Putting aside the bad names, I found America and Maxon to have good chemistry. A good love interest will carry me pretty far through a series (Twilight, I’m looking at you, kid), and I found the scenes with America and Prince Maxon to be delightful and full of the intense awkwardness of teen love. It’s that kind of realism that I connect with as an avid YA reader, and it took me back to thoughts of my own first kisses and first dates.

My sister didn’t find the America and Maxon love story believable, however. It irritated her that America could act like the horrible wench that undoubtedly makes it on The Bachelor every year, and yet we (and Maxon) were expected to not want her to get kicked off. She treats Maxon like dirt, is still in love with Aspen back home, and is staying in the competition for the food and money. She’s in it for all the wrong reasons, but Maxon agrees to keep her around. In my sister’s view, this makes America unlikeable and Maxon a fool.

I, however, appreciated that America was up front with Maxon. On The Bachelor, we only ever despise the girls keeping secrets about former boyfriends or illicit affairs with producers or who are in it for the wrong reasons but keep playing the game. America’s not hiding anything – she admits she has feelings for an old boyfriend at home, and that she needs to stay to help out her starving family. That Maxon lets her stay, while also hoping to win her heart anyway, is a nice gesture. America is more real with him than any of the other contestants, so why not let her stay? In my view, Maxon was simply grasping at anything that had substance over superficiality. Does that really make him a fool?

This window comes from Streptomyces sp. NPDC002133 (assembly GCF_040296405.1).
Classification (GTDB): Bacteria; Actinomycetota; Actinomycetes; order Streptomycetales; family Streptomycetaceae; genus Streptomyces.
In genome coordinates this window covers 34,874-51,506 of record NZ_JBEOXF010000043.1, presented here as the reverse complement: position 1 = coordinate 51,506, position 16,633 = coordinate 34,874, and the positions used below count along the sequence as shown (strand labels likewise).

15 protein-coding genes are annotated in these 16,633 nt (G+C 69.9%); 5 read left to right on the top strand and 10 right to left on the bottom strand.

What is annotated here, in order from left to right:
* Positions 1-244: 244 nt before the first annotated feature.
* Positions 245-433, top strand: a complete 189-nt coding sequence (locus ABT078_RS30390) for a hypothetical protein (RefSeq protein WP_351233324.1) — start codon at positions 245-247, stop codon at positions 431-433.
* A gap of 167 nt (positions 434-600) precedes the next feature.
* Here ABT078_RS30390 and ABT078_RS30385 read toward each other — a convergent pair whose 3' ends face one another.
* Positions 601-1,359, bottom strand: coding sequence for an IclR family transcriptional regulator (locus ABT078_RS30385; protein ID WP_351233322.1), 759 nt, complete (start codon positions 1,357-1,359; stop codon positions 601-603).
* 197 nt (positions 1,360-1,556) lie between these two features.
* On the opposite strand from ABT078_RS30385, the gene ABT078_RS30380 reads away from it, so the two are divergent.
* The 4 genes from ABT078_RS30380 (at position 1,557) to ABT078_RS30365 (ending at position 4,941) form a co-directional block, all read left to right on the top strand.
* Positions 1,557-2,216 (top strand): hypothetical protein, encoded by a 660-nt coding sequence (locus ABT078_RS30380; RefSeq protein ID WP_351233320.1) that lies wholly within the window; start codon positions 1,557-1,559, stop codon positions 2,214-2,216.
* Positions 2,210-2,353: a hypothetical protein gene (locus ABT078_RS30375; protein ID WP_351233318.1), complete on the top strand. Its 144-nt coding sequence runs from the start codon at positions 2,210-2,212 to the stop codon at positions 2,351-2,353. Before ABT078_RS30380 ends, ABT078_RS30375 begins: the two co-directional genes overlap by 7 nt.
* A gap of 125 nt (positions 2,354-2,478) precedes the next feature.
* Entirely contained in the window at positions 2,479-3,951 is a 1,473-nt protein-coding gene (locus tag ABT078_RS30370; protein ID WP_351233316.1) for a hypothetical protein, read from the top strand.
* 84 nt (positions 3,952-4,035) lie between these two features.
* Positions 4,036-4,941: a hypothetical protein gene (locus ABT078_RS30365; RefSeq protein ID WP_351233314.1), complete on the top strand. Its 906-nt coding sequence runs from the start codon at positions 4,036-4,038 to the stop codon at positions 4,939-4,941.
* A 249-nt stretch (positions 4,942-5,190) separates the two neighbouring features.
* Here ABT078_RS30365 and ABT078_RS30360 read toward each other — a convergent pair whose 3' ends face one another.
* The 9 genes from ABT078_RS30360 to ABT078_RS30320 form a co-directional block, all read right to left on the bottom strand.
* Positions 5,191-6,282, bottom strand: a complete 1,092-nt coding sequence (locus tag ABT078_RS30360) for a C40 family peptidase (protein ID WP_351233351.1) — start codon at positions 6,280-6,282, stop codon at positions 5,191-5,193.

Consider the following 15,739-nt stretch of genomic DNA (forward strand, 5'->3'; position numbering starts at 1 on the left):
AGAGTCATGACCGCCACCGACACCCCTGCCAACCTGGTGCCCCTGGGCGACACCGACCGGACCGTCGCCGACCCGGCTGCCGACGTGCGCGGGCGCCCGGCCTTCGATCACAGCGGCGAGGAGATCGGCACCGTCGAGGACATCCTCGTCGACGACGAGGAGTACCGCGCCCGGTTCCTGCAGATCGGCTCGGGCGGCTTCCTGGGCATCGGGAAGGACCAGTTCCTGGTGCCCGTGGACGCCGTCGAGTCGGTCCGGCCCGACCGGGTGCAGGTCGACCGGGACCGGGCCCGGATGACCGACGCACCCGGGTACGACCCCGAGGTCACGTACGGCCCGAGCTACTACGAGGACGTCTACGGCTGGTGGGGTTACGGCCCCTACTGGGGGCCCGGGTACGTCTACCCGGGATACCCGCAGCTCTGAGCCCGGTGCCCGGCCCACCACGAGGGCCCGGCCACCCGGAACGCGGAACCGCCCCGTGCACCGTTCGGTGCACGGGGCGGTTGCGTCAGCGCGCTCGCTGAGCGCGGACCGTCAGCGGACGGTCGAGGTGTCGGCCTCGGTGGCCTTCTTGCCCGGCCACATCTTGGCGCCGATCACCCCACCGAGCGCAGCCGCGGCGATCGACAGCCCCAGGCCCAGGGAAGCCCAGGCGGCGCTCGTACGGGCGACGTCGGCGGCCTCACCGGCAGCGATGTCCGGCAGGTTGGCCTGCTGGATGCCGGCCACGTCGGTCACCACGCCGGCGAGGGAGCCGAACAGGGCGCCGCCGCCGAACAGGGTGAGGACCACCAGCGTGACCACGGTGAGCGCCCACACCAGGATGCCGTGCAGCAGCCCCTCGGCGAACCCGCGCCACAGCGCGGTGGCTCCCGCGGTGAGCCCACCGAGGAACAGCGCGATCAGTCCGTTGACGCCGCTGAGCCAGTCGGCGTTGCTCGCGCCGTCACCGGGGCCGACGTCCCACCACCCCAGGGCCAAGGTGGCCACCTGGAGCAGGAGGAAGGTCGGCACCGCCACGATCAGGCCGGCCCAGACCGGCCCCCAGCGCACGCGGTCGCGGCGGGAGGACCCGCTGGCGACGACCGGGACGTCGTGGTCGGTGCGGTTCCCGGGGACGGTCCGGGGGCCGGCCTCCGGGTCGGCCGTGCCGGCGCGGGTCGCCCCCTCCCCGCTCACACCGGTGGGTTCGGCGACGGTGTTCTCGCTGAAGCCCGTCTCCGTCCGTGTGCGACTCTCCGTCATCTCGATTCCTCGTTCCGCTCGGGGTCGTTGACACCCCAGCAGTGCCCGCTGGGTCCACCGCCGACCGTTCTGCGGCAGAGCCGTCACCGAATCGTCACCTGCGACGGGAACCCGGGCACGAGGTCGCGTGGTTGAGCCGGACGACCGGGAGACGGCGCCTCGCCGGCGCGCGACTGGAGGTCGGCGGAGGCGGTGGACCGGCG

Root, root, root for the…

My two major complaints with the book were that A) the world history didn’t make a lot of sense and was thrown in without much context; and B) that there was no conclusion to the story. I would have liked more information on the growing conflict outside the palace walls (and sometimes within the palace walls). What do the rebels want? Who do we, as readers, want to win? I needed a cause to root for, other than just hoping that the poorer castes get a better life. I also really, really wanted to see the competition through to the end. I felt the ending of this book did not have a natural or satisfying conclusion.